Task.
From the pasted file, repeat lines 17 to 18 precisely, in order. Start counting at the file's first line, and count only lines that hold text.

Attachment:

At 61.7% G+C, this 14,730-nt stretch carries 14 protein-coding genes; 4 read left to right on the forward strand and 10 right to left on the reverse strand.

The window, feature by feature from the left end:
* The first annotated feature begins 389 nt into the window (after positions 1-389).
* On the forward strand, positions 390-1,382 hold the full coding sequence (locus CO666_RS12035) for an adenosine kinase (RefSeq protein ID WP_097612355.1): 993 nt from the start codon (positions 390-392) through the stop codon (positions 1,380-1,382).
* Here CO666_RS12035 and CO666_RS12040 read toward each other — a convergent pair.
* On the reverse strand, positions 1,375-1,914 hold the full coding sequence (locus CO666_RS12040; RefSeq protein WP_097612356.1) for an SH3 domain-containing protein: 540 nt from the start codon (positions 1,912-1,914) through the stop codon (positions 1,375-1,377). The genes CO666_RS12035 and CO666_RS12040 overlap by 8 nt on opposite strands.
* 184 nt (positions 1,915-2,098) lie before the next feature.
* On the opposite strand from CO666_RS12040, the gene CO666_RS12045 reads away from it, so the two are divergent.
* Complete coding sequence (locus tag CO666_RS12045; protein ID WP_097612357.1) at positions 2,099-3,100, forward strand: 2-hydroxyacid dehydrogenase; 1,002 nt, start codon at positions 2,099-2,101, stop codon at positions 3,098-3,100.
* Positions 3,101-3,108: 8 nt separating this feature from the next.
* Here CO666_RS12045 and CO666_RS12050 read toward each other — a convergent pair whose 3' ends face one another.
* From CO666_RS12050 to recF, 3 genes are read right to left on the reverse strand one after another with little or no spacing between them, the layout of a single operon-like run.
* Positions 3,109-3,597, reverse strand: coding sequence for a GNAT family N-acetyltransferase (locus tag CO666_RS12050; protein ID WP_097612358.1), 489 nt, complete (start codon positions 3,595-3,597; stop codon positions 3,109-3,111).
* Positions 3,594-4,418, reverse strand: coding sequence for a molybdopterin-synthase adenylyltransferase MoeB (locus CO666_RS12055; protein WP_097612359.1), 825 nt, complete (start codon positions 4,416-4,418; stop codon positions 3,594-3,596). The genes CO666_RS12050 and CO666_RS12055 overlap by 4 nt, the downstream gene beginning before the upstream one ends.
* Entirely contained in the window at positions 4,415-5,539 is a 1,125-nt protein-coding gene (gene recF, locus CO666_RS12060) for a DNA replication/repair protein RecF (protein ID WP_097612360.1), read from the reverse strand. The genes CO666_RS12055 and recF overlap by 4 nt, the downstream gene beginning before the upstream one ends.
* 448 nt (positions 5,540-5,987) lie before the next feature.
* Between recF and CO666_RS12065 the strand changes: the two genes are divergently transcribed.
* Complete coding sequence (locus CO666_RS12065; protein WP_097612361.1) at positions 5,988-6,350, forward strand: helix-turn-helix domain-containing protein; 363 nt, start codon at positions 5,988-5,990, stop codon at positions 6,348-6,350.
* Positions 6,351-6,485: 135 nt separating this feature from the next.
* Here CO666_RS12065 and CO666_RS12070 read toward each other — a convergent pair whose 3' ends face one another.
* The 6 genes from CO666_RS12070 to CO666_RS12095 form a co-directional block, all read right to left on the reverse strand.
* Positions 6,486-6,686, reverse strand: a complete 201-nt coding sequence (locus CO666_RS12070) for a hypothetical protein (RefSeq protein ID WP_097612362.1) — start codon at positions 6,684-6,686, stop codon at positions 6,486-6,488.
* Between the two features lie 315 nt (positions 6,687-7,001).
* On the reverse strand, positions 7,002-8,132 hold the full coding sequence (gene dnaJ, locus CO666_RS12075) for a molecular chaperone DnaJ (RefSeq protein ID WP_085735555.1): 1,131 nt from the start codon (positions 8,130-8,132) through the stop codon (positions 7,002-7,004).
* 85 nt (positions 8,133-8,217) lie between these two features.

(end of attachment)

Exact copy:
* Between recF and CO666_RS12065 the strand changes: the two genes are divergently transcribed.
* Complete coding sequence (locus CO666_RS12065; protein WP_097612361.1) at positions 5,988-6,350, forward strand: helix-turn-helix domain-containing protein; 363 nt, start codon at positions 5,988-5,990, stop codon at positions 6,348-6,350.